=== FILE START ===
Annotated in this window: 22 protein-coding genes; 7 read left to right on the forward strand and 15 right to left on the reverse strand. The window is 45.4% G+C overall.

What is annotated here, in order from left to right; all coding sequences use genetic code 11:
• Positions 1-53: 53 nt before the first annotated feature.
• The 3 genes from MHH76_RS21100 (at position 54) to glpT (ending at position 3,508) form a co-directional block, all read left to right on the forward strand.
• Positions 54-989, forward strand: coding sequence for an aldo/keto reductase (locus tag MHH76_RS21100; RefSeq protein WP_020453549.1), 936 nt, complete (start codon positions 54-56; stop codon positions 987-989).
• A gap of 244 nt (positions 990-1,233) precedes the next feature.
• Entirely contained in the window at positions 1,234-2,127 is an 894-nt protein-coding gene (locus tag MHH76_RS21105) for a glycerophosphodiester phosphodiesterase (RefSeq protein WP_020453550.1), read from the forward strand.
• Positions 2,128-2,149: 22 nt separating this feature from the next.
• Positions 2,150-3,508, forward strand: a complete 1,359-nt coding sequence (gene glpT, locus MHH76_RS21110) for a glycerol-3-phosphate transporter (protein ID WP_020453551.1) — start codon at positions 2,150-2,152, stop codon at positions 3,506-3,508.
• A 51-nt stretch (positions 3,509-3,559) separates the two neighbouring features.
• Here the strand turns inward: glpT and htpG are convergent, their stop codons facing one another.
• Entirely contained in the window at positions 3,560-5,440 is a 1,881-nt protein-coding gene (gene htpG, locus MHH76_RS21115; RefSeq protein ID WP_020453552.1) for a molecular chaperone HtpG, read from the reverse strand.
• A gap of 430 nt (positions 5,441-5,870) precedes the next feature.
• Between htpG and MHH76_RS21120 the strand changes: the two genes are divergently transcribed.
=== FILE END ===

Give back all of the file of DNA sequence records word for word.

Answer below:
Annotated in this window: 22 protein-coding genes; 7 read left to right on the forward strand and 15 right to left on the reverse strand. The window is 45.4% G+C overall.

What is annotated here, in order from left to right; all coding sequences use genetic code 11:
• Positions 1-53: 53 nt before the first annotated feature.
• The 3 genes from MHH76_RS21100 (at position 54) to glpT (ending at position 3,508) form a co-directional block, all read left to right on the forward strand.
• Positions 54-989, forward strand: coding sequence for an aldo/keto reductase (locus tag MHH76_RS21100; RefSeq protein WP_020453549.1), 936 nt, complete (start codon positions 54-56; stop codon positions 987-989).
• A gap of 244 nt (positions 990-1,233) precedes the next feature.
• Entirely contained in the window at positions 1,234-2,127 is an 894-nt protein-coding gene (locus tag MHH76_RS21105) for a glycerophosphodiester phosphodiesterase (RefSeq protein WP_020453550.1), read from the forward strand.
• Positions 2,128-2,149: 22 nt separating this feature from the next.
• Positions 2,150-3,508, forward strand: a complete 1,359-nt coding sequence (gene glpT, locus MHH76_RS21110) for a glycerol-3-phosphate transporter (protein ID WP_020453551.1) — start codon at positions 2,150-2,152, stop codon at positions 3,506-3,508.
• A 51-nt stretch (positions 3,509-3,559) separates the two neighbouring features.
• Here the strand turns inward: glpT and htpG are convergent, their stop codons facing one another.
• Entirely contained in the window at positions 3,560-5,440 is a 1,881-nt protein-coding gene (gene htpG, locus MHH76_RS21115; RefSeq protein ID WP_020453552.1) for a molecular chaperone HtpG, read from the reverse strand.
• A gap of 430 nt (positions 5,441-5,870) precedes the next feature.
• Between htpG and MHH76_RS21120 the strand changes: the two genes are divergently transcribed.